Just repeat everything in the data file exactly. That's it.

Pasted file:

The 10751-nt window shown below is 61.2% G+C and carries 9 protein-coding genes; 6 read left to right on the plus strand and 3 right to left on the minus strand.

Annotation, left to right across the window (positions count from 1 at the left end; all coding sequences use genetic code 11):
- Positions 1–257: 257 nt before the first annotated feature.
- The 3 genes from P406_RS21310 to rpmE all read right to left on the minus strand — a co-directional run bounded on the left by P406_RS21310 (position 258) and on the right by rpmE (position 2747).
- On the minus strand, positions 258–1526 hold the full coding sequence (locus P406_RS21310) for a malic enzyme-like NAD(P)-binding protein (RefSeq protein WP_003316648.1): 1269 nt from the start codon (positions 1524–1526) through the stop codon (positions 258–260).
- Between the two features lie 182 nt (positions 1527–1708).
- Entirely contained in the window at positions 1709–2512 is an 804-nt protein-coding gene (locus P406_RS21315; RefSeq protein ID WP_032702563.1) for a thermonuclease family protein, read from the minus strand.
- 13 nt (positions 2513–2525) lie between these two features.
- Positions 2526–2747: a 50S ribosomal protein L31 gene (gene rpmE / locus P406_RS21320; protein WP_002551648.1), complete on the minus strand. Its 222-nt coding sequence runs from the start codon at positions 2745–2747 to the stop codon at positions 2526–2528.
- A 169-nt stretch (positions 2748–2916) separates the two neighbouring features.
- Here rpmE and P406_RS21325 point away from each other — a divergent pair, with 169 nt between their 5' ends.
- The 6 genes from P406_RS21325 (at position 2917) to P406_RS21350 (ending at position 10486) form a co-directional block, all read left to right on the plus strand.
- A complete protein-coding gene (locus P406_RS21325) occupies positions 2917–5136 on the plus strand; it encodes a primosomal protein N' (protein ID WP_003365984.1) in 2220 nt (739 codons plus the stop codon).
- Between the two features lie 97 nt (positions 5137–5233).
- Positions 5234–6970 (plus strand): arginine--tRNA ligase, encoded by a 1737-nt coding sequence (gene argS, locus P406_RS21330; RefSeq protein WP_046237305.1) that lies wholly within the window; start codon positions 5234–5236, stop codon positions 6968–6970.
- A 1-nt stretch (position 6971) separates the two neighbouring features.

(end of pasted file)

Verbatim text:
The 10751-nt window shown below is 61.2% G+C and carries 9 protein-coding genes; 6 read left to right on the plus strand and 3 right to left on the minus strand.

Annotation, left to right across the window (positions count from 1 at the left end; all coding sequences use genetic code 11):
- Positions 1–257: 257 nt before the first annotated feature.
- The 3 genes from P406_RS21310 to rpmE all read right to left on the minus strand — a co-directional run bounded on the left by P406_RS21310 (position 258) and on the right by rpmE (position 2747).
- On the minus strand, positions 258–1526 hold the full coding sequence (locus P406_RS21310) for a malic enzyme-like NAD(P)-binding protein (RefSeq protein WP_003316648.1): 1269 nt from the start codon (positions 1524–1526) through the stop codon (positions 258–260).
- Between the two features lie 182 nt (positions 1527–1708).
- Entirely contained in the window at positions 1709–2512 is an 804-nt protein-coding gene (locus P406_RS21315; RefSeq protein ID WP_032702563.1) for a thermonuclease family protein, read from the minus strand.
- 13 nt (positions 2513–2525) lie between these two features.
- Positions 2526–2747: a 50S ribosomal protein L31 gene (gene rpmE / locus P406_RS21320; protein WP_002551648.1), complete on the minus strand. Its 222-nt coding sequence runs from the start codon at positions 2745–2747 to the stop codon at positions 2526–2528.
- A 169-nt stretch (positions 2748–2916) separates the two neighbouring features.
- Here rpmE and P406_RS21325 point away from each other — a divergent pair, with 169 nt between their 5' ends.
- The 6 genes from P406_RS21325 (at position 2917) to P406_RS21350 (ending at position 10486) form a co-directional block, all read left to right on the plus strand.
- A complete protein-coding gene (locus P406_RS21325) occupies positions 2917–5136 on the plus strand; it encodes a primosomal protein N' (protein ID WP_003365984.1) in 2220 nt (739 codons plus the stop codon).
- Between the two features lie 97 nt (positions 5137–5233).
- Positions 5234–6970 (plus strand): arginine--tRNA ligase, encoded by a 1737-nt coding sequence (gene argS, locus P406_RS21330; RefSeq protein WP_046237305.1) that lies wholly within the window; start codon positions 5234–5236, stop codon positions 6968–6970.
- A 1-nt stretch (position 6971) separates the two neighbouring features.